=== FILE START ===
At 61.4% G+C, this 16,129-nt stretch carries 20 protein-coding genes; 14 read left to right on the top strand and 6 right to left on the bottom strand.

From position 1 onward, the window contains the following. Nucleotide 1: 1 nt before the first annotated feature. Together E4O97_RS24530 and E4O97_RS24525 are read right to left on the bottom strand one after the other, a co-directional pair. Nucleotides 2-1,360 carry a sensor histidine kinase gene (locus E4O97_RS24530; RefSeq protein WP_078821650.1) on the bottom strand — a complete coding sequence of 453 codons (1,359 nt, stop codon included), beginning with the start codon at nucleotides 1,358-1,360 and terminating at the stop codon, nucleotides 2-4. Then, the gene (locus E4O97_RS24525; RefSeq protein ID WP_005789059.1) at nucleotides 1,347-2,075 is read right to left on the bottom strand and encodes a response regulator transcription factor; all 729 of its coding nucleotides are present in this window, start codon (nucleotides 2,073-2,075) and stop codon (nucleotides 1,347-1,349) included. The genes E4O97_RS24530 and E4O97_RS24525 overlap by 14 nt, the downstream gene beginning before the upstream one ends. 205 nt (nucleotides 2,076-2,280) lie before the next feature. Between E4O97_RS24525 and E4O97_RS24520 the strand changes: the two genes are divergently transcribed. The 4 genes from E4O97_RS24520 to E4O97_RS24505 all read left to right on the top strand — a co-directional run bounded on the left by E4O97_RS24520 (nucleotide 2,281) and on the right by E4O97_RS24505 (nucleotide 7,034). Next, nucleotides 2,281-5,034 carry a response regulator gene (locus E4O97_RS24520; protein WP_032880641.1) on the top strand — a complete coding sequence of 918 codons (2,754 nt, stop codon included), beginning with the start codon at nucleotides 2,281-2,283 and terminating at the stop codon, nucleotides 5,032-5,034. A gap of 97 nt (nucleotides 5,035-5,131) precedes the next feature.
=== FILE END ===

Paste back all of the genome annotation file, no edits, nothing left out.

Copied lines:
At 61.4% G+C, this 16,129-nt stretch carries 20 protein-coding genes; 14 read left to right on the top strand and 6 right to left on the bottom strand.

From position 1 onward, the window contains the following. Nucleotide 1: 1 nt before the first annotated feature. Together E4O97_RS24530 and E4O97_RS24525 are read right to left on the bottom strand one after the other, a co-directional pair. Nucleotides 2-1,360 carry a sensor histidine kinase gene (locus E4O97_RS24530; RefSeq protein WP_078821650.1) on the bottom strand — a complete coding sequence of 453 codons (1,359 nt, stop codon included), beginning with the start codon at nucleotides 1,358-1,360 and terminating at the stop codon, nucleotides 2-4. Then, the gene (locus E4O97_RS24525; RefSeq protein ID WP_005789059.1) at nucleotides 1,347-2,075 is read right to left on the bottom strand and encodes a response regulator transcription factor; all 729 of its coding nucleotides are present in this window, start codon (nucleotides 2,073-2,075) and stop codon (nucleotides 1,347-1,349) included. The genes E4O97_RS24530 and E4O97_RS24525 overlap by 14 nt, the downstream gene beginning before the upstream one ends. 205 nt (nucleotides 2,076-2,280) lie before the next feature. Between E4O97_RS24525 and E4O97_RS24520 the strand changes: the two genes are divergently transcribed. The 4 genes from E4O97_RS24520 to E4O97_RS24505 all read left to right on the top strand — a co-directional run bounded on the left by E4O97_RS24520 (nucleotide 2,281) and on the right by E4O97_RS24505 (nucleotide 7,034). Next, nucleotides 2,281-5,034 carry a response regulator gene (locus E4O97_RS24520; protein WP_032880641.1) on the top strand — a complete coding sequence of 918 codons (2,754 nt, stop codon included), beginning with the start codon at nucleotides 2,281-2,283 and terminating at the stop codon, nucleotides 5,032-5,034. A gap of 97 nt (nucleotides 5,035-5,131) precedes the next feature.